Must-Have Software I

By: Walter Metcalf
Date: 06/01/98

In this week's feature, I want to look at some software I consider absolutely indispensable. These are products that fill specific gaps in the system and should be among a new OS/2 user's first purchases. Although I will try to be as objective as possible, some of my choices will inevitably reflect my personal experience.

BackAgain/2 by Computer Data Strategies, Inc.
I'm including BackAgain/2 here because it is well-supported, very reliable, and does an outstanding job for me. However, another backup program may be better for you, depending on your situation. The main point is that a backup system including hardware, software, and a plan is essential. Please see my series on backup for more complete information, including a brief comparison of the main contenders for best software package.

Partition Magic by PowerQuest Corporation
Partitioning a hard disk means to divide a hard drive into separate, smaller drives each of which can be accessed as a separate logical disk drive with its own letter. For example, if you partition your new hard drive into two partitions, OS/2 would automatically assign the partitions the letters C and D. (If you have two or more physical hard drives, the situation is somewhat more complex, but the principle is the same.) Both C and D are considered (logical) hard disk, and in OS/2 you can use either disk for any function you choose. For example, you can make D your OS/2 boot drive instead of C. (In fact I usually do configure my systems this way.)

All operating systems provide a program (usually called FDISK) for the purpose of partitioning your hard drive. However, FDISK has one major restriction: any data on the disk when the partitioning begins is lost! (There may be exceptions involving "pimary" partitions, the relative location of the data to partitions being worked on, and the parition types. I won't go into that here.) Partition Magic was designed to get around this problem and allows you to partition or re-partition a hard drive without losing any data. As your system develops and your hard drive begins to fill up, you may recognize certain patterns in the way you use your computer and will probably want to re-partition the drive from time to time to make it more efficient. Another reason you may wish to re-partition your hard drive is to install more than one operating system. To do this without Partition Magic you need to backup the entire physical hard drive, re-partition your drive using FDISK, reformat each new partition, and then restore your backup to each individual partition. This process can take a couple of days or more. With Partition Magic the project is reduced to a matter of minutes! A few notable features are:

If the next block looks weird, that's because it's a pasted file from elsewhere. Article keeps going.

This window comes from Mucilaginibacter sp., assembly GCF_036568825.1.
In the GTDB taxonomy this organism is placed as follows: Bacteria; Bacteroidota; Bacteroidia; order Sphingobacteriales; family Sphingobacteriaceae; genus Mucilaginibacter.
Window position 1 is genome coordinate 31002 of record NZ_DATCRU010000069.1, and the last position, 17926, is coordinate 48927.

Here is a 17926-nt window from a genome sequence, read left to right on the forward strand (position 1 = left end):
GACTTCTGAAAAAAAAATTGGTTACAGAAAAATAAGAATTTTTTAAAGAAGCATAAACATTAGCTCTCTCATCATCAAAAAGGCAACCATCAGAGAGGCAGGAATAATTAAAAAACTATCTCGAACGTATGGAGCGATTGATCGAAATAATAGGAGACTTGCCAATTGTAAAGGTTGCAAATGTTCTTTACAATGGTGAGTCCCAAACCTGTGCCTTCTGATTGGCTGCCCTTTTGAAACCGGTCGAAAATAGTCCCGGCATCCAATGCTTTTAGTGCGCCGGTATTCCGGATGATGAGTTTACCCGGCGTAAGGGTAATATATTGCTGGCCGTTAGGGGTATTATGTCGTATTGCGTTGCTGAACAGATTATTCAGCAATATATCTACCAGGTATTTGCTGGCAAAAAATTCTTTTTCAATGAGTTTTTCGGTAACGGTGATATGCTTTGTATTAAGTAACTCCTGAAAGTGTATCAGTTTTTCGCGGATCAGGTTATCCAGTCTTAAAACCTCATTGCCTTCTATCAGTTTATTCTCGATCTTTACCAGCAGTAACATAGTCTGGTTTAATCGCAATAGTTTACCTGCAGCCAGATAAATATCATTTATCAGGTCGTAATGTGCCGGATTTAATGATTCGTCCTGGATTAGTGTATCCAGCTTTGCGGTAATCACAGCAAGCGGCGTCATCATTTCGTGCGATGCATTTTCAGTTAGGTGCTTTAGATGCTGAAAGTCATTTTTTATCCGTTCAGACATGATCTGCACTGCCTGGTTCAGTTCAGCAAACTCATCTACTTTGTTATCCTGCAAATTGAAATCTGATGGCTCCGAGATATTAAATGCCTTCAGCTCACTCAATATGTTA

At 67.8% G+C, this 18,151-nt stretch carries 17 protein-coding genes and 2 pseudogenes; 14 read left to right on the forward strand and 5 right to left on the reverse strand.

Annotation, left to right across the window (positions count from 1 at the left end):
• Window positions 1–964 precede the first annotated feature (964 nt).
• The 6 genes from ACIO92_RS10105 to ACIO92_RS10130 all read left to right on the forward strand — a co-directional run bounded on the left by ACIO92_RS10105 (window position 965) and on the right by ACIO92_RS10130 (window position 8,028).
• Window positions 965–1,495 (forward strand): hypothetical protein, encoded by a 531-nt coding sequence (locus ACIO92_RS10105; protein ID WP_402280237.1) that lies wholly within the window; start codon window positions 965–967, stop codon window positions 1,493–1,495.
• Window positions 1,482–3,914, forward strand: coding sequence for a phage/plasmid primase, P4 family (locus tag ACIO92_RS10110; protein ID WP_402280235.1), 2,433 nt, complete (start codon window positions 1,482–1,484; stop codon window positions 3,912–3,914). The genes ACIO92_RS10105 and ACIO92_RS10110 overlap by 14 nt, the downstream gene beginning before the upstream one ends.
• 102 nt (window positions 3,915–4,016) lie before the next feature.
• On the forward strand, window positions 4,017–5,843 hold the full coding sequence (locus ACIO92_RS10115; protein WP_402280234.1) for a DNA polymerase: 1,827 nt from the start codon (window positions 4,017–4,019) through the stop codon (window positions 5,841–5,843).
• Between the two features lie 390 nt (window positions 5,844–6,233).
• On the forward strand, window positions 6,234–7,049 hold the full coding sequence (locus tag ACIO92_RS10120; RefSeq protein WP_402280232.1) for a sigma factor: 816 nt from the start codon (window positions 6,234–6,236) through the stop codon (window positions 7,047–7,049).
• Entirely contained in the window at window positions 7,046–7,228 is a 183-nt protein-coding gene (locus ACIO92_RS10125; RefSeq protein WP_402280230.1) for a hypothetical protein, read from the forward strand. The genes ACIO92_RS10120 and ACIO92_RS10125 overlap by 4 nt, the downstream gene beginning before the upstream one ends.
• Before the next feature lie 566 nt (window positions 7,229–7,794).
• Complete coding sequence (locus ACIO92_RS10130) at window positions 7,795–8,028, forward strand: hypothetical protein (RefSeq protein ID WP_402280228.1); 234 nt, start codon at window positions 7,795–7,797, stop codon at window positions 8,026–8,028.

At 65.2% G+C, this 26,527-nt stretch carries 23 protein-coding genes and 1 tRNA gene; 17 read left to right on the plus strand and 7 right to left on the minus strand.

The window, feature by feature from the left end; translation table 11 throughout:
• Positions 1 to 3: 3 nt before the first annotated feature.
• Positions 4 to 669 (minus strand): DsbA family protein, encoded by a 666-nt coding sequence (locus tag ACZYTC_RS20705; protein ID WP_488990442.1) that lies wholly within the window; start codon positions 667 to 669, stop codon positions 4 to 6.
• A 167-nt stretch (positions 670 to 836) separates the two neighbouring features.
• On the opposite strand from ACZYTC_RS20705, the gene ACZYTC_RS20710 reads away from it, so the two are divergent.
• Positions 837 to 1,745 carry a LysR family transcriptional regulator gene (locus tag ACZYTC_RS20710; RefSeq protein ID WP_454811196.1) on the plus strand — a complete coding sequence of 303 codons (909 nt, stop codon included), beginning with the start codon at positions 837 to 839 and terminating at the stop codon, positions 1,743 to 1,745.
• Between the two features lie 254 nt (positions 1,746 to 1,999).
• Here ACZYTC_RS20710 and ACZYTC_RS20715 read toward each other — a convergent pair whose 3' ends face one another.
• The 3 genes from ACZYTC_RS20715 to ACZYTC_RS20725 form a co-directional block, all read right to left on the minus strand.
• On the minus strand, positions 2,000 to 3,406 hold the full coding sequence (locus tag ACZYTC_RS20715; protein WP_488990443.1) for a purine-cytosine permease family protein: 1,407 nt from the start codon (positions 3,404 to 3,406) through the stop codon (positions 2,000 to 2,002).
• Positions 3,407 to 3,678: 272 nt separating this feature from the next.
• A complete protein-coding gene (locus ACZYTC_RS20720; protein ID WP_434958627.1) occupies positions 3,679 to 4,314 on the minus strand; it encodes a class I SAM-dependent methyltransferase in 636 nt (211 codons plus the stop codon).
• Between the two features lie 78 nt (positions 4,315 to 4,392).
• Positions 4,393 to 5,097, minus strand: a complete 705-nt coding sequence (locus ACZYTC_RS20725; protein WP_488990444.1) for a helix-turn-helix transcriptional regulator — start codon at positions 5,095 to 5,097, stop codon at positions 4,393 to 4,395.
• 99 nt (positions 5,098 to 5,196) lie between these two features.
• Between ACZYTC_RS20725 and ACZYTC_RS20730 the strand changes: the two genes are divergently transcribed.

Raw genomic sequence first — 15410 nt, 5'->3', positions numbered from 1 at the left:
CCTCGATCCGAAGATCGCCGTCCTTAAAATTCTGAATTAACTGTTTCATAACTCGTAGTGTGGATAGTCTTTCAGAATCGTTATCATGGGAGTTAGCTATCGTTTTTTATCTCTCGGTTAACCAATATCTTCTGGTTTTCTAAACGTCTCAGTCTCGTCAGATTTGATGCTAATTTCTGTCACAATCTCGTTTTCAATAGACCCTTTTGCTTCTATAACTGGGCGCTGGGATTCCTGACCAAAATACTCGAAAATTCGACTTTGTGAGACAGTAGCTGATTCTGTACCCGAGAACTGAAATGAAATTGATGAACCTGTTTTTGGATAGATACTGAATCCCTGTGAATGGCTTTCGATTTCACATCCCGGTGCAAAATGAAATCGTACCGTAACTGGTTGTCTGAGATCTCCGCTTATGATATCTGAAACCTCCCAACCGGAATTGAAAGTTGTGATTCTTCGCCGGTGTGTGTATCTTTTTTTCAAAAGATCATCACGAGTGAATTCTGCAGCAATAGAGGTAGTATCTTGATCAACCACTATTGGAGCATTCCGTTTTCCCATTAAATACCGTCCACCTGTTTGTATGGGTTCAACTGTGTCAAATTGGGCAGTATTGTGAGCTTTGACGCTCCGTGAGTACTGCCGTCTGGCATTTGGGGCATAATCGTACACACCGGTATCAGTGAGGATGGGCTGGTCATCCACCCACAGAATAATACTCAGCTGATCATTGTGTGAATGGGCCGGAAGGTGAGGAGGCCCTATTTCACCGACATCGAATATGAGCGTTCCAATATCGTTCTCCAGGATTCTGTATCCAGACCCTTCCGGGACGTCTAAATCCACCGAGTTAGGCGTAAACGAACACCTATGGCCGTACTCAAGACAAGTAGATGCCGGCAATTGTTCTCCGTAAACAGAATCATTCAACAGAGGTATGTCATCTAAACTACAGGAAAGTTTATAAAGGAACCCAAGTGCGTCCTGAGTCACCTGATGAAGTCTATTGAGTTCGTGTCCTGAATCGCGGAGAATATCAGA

• Converts FAT partition to HPFS;
  • Supports all OS/2 and Windows partition types;
  • IBM's Boot Manager built-in;
  • Performs all functions (except formatting) leaving existing data intact.

PMMail by SouthSoft, Inc.
A reliable EMail program is the most important Internet tool to have. While Netscape has an email capability, I'm not fond of having to keep or load Netscape just to check for mail! PM Mail was one of the first standalone email applications for OS/2 Warp, and in my personal view is still the best. Here are some of the notable features.
  • Nearly every function can be customized.
  • Unlimited nesting of message folders.
  • One price covers all features and versions.
  • Rexx interface support.
  • Complex filter support.

UniMaint by SofTouch Systems, Inc.
When IBM designed OS/2, it created the two infamous INI files that, among other things, set up "handles" and other objects for every file you ever load onto your system to provide rapid access. Unfortunately, IBM didn't include any provision to remove information once it becomes obsolete. The result is that these .INI files grow unchecked and often contain incorrect information that can destabilize your system. UniMaint started life as a program to fill this void. The manufacturer has since added many other powerful, almost essential functions to this program so that it has become an essential tool for the OS/2 user. Some of more notable features of UniMaint are:
  • Automatic, complete Desktop backup (unlike the partial archive feature provided by IBM);
  • All functions are totally customizable;
  • Provides the ability to "transplant" your Desktop from one machine to another;
  • Provides the ability to correct system .INI files left in a "locked" condition by a previous incomplete shutdown;
  • Provides the ability to restart the Desktop.

Zip Control by RPF Software
ZipControl is a de-archiving program based on the freeware utilities, Zip and Unzip, by far the most common archiving tools in the OS/2 world.
Some notable features of Zip Control are:
  • Package includes copies of Zip and Unzip;
  • Preview feature, including ability to examine a file, such as a README file, without having to unzip the archive;
  • SmartView feature that loads the appropriate viewer for a file, depending up its extension. For example, if the archive contains a file ending in .HTML, double-clicking the file loads your default browser to view the file.
  • Self-extracting archives (*.EXE) can be extracted and created.
  • Archives can optionally be tested and scanned for viruses before processing.

I've had to leave out a great many programs, because the equivalent program supplied with Warp is satisfactory, or because it would be a must-have only to people doing a certain kind of work. For example, since I maintain this web site, I need a good HTML editor and FTP program. You may not not need those types of programs.

Next week I'll continue this series on by looking at some outstanding software that may not be "must-haves" for everyone, but are nonetheless very valuable to a large number of OS/2 users.

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